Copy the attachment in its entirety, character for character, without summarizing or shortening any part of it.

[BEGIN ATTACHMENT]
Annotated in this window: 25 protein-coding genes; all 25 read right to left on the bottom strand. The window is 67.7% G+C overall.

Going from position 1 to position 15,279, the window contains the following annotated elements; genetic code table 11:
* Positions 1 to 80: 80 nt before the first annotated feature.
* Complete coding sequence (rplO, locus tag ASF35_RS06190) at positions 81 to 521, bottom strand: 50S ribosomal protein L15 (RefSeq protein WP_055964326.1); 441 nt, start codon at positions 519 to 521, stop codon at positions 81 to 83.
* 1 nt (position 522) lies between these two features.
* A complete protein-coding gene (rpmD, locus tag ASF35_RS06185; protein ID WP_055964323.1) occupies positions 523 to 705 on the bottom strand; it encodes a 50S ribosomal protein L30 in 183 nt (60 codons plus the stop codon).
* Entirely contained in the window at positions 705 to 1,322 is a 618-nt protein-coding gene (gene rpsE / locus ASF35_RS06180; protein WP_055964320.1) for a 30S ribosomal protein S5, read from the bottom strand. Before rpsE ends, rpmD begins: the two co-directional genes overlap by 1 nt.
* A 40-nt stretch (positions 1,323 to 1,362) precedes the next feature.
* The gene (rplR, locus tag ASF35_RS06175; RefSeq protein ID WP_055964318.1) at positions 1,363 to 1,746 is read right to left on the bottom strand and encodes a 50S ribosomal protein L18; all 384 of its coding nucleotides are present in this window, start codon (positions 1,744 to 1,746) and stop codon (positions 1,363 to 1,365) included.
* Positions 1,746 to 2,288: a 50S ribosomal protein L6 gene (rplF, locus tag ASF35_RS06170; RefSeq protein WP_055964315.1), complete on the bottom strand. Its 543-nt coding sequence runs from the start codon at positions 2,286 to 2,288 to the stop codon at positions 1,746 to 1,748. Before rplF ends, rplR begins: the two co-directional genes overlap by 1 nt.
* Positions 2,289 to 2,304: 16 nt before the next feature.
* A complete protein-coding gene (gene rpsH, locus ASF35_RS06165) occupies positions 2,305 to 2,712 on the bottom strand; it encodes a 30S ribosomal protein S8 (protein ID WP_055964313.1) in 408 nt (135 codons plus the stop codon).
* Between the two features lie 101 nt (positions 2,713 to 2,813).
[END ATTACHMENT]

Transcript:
Annotated in this window: 25 protein-coding genes; all 25 read right to left on the bottom strand. The window is 67.7% G+C overall.

Going from position 1 to position 15,279, the window contains the following annotated elements; genetic code table 11:
* Positions 1 to 80: 80 nt before the first annotated feature.
* Complete coding sequence (rplO, locus tag ASF35_RS06190) at positions 81 to 521, bottom strand: 50S ribosomal protein L15 (RefSeq protein WP_055964326.1); 441 nt, start codon at positions 519 to 521, stop codon at positions 81 to 83.
* 1 nt (position 522) lies between these two features.
* A complete protein-coding gene (rpmD, locus tag ASF35_RS06185; protein ID WP_055964323.1) occupies positions 523 to 705 on the bottom strand; it encodes a 50S ribosomal protein L30 in 183 nt (60 codons plus the stop codon).
* Entirely contained in the window at positions 705 to 1,322 is a 618-nt protein-coding gene (gene rpsE / locus ASF35_RS06180; protein WP_055964320.1) for a 30S ribosomal protein S5, read from the bottom strand. Before rpsE ends, rpmD begins: the two co-directional genes overlap by 1 nt.
* A 40-nt stretch (positions 1,323 to 1,362) precedes the next feature.
* The gene (rplR, locus tag ASF35_RS06175; RefSeq protein ID WP_055964318.1) at positions 1,363 to 1,746 is read right to left on the bottom strand and encodes a 50S ribosomal protein L18; all 384 of its coding nucleotides are present in this window, start codon (positions 1,744 to 1,746) and stop codon (positions 1,363 to 1,365) included.
* Positions 1,746 to 2,288: a 50S ribosomal protein L6 gene (rplF, locus tag ASF35_RS06170; RefSeq protein WP_055964315.1), complete on the bottom strand. Its 543-nt coding sequence runs from the start codon at positions 2,286 to 2,288 to the stop codon at positions 1,746 to 1,748. Before rplF ends, rplR begins: the two co-directional genes overlap by 1 nt.
* Positions 2,289 to 2,304: 16 nt before the next feature.
* A complete protein-coding gene (gene rpsH, locus ASF35_RS06165) occupies positions 2,305 to 2,712 on the bottom strand; it encodes a 30S ribosomal protein S8 (protein ID WP_055964313.1) in 408 nt (135 codons plus the stop codon).
* Between the two features lie 101 nt (positions 2,713 to 2,813).